The 2013 budget approved by the Parliament on November 15, 2012 has an important implication as the first annual fiscal plan prepared under the fully effective Fiscal Stability Law (FSL). The budget proclaims that the Government will be committed to the FSL by setting the structural fiscal deficit at 2 percent. While this is a progress toward a more sound fiscal policy, the budget also has significant potential risks of undermining the goal of the FSL with optimistic revenue projections and expansionary spending plans.
- Total revenue is projected to increase by 28.9 percent from the 2012 budget, reaching MNT 7,258 billion. However, the rate of increase in total revenue is likely to reach 40 percent compared to the 2012 revenue outturn. The revenue projections are potentially over-estimated, given the revenue shortfalls in 2012 and the inclusion of controversial extra revenue (MNT 445 billion) expected from re-negotiating the 2009 OT (Oyu Tolgoi mine) investment agreement. Potential revenue shortfall may reach up to 6 percent of GDP.
- Total expenditure and net lending is planned to rise by 17.9 percent from the 2012 budget, reaching MNT 7,444.6 billion. Much of the increase relates to a sharp increase in capital expenditure of 44.7 percent. Despite the large increase in capital expenditure, a reduction in capital repairs adds to concerns about maintaining the quality of the new and existing capital investments. The spending plan of the current budget is yet to include two new spending elements that could have significant adverse impact on the fiscal outlook: (i) Price Stabilization Program (MNT 718 billion) and (ii) the use of proceeds from the sovereign bond issue of USD 1.5 billion.
- The structural balance is projected to reach 2 percent of GDP, the maximum level set by the FSL. This is clearly a progress to be noted. However, the fiscal target is likely to be hard to achieve, given the potential revenue shortages and the two new spending components that will eventually have to be added to the budget. Exact fiscal impact from the additional spending components remains uncertain at this stage. However, we expect that the fiscal deficit may reach over 6 percent and the magnitude could be larger depending on how the extra spending plans unfold.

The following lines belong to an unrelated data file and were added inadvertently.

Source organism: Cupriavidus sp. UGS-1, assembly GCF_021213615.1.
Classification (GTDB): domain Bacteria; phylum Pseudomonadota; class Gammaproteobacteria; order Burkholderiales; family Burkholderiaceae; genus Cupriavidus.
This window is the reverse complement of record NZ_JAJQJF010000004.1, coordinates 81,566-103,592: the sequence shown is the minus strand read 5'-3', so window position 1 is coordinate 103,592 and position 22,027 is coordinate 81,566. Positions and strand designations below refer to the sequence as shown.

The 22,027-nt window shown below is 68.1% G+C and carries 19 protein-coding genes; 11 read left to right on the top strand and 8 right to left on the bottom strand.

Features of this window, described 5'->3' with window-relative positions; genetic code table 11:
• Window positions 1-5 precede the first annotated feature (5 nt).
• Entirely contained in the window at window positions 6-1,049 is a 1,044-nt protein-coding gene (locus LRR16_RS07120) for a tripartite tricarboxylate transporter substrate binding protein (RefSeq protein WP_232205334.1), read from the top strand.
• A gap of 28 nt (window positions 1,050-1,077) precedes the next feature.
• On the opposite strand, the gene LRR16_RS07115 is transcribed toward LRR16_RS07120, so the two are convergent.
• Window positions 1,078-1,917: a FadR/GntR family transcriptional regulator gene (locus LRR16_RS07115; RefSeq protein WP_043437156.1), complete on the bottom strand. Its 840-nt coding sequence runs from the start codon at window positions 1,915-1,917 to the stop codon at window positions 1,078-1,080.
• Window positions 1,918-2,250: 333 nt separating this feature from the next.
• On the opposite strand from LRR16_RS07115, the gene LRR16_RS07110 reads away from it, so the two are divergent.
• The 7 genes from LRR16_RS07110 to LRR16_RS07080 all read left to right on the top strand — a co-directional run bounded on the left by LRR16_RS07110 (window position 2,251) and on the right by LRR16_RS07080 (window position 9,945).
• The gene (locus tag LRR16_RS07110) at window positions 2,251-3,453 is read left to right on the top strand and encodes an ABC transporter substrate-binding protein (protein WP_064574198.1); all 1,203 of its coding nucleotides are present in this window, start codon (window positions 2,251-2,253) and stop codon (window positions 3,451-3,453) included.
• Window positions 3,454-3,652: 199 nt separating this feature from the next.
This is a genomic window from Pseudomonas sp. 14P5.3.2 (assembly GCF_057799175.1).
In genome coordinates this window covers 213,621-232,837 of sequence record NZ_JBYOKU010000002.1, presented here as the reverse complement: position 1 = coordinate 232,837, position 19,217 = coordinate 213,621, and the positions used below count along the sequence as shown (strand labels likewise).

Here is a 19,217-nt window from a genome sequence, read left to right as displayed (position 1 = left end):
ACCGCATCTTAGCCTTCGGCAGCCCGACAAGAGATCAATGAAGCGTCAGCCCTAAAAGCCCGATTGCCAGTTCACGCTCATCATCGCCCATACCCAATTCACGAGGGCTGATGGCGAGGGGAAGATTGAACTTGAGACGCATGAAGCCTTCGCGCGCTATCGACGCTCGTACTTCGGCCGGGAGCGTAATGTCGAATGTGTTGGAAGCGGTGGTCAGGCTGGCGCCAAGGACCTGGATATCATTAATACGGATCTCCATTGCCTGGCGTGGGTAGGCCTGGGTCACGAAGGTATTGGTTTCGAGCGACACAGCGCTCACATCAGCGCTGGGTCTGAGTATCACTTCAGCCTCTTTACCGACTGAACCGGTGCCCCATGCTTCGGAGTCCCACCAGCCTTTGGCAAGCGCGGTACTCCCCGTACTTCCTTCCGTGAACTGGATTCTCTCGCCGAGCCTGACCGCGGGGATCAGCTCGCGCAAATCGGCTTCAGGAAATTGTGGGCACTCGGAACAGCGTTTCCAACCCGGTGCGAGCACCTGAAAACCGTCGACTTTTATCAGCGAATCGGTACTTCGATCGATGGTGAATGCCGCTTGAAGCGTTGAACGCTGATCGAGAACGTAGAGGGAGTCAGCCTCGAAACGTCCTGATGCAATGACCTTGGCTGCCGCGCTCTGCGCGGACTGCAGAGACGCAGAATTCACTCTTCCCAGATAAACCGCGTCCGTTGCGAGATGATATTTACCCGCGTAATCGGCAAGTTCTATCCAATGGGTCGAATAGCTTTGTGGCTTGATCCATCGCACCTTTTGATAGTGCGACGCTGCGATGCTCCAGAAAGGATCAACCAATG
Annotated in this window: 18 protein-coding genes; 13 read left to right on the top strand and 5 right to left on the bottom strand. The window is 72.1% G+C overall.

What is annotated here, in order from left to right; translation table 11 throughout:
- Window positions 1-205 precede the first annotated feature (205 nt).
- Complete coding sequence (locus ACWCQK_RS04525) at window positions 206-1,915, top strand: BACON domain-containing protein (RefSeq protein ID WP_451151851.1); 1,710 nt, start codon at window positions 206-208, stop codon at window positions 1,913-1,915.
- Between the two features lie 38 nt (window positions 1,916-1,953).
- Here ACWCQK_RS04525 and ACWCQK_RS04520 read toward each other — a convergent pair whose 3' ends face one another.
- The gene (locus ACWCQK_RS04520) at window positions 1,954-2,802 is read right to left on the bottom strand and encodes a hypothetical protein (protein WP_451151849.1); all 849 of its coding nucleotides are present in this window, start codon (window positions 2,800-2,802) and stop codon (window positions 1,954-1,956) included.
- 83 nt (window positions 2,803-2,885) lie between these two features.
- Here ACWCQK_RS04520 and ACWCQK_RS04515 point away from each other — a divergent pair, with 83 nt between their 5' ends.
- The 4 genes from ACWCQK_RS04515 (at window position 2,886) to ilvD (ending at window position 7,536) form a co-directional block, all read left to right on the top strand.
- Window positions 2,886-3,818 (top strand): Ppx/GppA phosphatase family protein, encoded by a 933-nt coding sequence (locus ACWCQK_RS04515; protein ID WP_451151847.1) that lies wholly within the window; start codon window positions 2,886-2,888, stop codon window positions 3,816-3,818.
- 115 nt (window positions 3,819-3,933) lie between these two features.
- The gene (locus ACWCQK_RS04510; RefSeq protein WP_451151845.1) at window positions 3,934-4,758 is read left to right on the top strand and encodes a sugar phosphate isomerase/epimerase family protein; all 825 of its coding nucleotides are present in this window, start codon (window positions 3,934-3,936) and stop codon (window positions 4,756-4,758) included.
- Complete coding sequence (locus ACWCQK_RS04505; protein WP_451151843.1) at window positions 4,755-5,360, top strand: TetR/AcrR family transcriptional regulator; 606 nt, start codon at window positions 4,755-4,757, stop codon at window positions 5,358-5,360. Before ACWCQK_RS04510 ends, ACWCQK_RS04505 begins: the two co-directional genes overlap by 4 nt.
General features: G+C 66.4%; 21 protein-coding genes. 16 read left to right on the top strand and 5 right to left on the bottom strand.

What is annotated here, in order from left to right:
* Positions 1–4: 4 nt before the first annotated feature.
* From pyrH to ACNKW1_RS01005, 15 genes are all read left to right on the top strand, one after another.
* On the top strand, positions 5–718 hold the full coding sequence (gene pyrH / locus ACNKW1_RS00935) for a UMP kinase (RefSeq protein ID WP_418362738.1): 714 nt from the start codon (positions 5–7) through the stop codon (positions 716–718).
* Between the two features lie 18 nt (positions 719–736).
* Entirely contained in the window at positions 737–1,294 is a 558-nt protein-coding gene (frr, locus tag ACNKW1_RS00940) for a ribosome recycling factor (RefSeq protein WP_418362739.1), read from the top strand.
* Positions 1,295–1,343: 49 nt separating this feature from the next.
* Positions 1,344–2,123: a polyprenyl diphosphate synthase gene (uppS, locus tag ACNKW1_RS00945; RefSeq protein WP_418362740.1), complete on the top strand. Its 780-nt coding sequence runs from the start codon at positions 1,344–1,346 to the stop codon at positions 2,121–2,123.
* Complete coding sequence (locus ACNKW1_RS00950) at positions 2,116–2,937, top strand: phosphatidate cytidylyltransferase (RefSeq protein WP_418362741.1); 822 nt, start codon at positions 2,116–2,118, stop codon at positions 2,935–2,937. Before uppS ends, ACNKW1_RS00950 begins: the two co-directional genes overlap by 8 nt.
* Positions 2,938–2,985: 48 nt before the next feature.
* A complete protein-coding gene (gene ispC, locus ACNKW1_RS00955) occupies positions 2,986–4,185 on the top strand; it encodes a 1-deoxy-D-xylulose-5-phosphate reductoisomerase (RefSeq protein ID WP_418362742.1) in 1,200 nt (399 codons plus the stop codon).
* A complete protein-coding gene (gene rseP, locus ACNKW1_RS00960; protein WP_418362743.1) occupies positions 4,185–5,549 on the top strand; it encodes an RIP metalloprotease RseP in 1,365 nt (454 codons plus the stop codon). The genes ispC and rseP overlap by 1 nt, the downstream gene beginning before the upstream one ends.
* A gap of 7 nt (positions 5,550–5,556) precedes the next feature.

The fiscal imbalance would be much higher if off-budget financing operations were included in the fiscal outlook of the budget. The fiscal burden from off-budget financing through the Development Bank of Mongolia (DBM) announced in 2012 is estimated to be over 4 percent of GDP in 2013. Large scale off-budget financing operations will significantly undermine the effectiveness of prudential rules of the FSL and likely add to the overheating pressures from the on-budget fiscal activities.
The recent involvement of the Bank of Mongolia (BoM) in the Price Stabilization Program and the ambiguity on the use of sovereign bond proceeds are adding to concerns on growing tendency to bypass the FSL. Participation of the BoM in the Government’s price stabilization measures through providing a subsidized financing is beyond the traditional role of monetary authorities. Clear plan for the exit of the central bank needs to be drawn up to disconnect the possibility of it turning into another off-budget financing vehicle. While it is a sign of growing interest from global financial markets in Mongolian economy, the new bond issue could become a significant fiscal risk without prudent plans to use the proceeds. It must be noted that the recent bond issue cannot be an off-budget financing channel and that the receipt and the use of the proceeds need to be properly recorded in the budget. The Government also needs to take adequate time and extra caution to select and appraise projects to be financed by the proceeds, considering the financial cost of the external borrowing and economy’s capacity constraint.
Source: The World Bank